Teaching & Learning Strategies, Concepts, and Terms That Every Teacher Must Know: Letters INC-IND
To be considered a competent educator, there are almost 2000 strategies, concepts, and terms that you must know. However, since teachers wear so many hats, who has the time to learn them all? Don’t worry; we have you covered. In this series, we will discuss all the teaching and learning strategies, concepts, and terms that you need to know to be considered an effective educator. There are over 70 articles in this series, so pace yourself. We recommend reading one piece per weekday, which will allow you to complete the series in three to four months. We hope you enjoy it.
Incidental Teaching Model When a teacher uses natural events as an opportunity to facilitate more language use.
Incidental Vocabulary Learning When students learn new vocabulary words and expand their understanding of current words by reading widely, engaging in discussions, having a variety of experiences, and using technology.
Inclusion The participation of students with disabilities in regular education classrooms, usually with support services.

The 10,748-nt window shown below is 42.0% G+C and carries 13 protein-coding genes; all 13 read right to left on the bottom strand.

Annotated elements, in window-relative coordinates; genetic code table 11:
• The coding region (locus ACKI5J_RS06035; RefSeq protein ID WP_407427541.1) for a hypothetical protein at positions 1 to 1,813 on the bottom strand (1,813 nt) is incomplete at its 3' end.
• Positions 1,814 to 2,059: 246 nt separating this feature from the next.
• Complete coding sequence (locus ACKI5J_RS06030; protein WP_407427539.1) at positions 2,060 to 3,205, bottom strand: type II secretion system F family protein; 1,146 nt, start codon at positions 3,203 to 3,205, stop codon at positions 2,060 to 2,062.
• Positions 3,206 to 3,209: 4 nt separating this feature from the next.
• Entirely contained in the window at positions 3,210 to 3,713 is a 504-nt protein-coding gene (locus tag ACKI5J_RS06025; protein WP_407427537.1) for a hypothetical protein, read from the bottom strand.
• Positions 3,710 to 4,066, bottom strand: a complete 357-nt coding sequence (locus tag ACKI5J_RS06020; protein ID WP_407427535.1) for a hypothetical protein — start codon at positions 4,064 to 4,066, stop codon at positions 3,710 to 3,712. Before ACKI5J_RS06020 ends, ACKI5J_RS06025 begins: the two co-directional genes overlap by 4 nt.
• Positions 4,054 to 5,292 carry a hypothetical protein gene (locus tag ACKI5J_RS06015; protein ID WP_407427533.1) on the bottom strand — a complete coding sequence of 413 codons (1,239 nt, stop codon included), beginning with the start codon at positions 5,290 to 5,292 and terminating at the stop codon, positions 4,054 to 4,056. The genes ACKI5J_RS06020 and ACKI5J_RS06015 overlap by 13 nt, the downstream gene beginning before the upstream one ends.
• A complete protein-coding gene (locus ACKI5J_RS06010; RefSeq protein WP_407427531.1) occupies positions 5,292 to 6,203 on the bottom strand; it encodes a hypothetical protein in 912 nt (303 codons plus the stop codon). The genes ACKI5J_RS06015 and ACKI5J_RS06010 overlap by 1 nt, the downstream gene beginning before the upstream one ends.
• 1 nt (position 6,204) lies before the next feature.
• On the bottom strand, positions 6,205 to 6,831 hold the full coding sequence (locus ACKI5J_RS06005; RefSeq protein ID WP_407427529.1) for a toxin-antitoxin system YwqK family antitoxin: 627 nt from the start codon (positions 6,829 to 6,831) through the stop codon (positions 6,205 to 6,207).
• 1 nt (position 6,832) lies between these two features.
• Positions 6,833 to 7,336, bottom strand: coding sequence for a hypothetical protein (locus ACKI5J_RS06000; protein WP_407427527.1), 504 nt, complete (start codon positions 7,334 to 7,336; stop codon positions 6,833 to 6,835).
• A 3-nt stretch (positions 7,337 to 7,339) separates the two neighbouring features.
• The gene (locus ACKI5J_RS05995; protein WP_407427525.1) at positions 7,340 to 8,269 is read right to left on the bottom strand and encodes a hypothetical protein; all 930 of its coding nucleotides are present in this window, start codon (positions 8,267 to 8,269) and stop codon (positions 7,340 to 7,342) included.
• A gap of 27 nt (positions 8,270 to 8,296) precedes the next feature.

Inclusive and Particularistic Are two key terms referring to characteristics of a culturally responsive curriculum that ensures all students are welcomed and included in all aspects of the school while acknowledging their unique differences with respect and acceptance.
Inclusive grade model A model in which the teacher grades a student based on the targets set by a multidisciplinary team. The five-step process provides a child with a disability, with a developmental delay, or for whom English is a second language with fair and meaningful grades.
Inclusive School A school where everyone can have their educational needs met while being accepted and supported by peers and staff members.
Inconsistent Speech Disorder Inconsistent speech disorder, which is also known as inconsistent phonological disorder, is less common than phonological impairment. This disorder is characterized by inconsistent productions of the same word items (lexical) and is aligned with phonological assembly difficulty including difficulty with selecting and sequencing phenomes, without the accompaniment of oromotor difficulties.
Independent Educational Evaluation An assessment performed by a qualified examiner who is not affiliated with the school district.
Independent Practice An activity in which students apply what they have learned without teacher assistance. This further informs the teacher about the accuracy of his or her perception about and actual effectiveness of the lesson.
Independent Reading Level The standard at which a learner is able to read and comprehend without assistance from someone else comfortably.
Independent Study A course that allows students to receive degree credit for assignments completed outside of the traditional classroom environment.
Indirect Performance Measure Student opinions, surveys, focus groups or other methods used to measure student knowledge on a topic.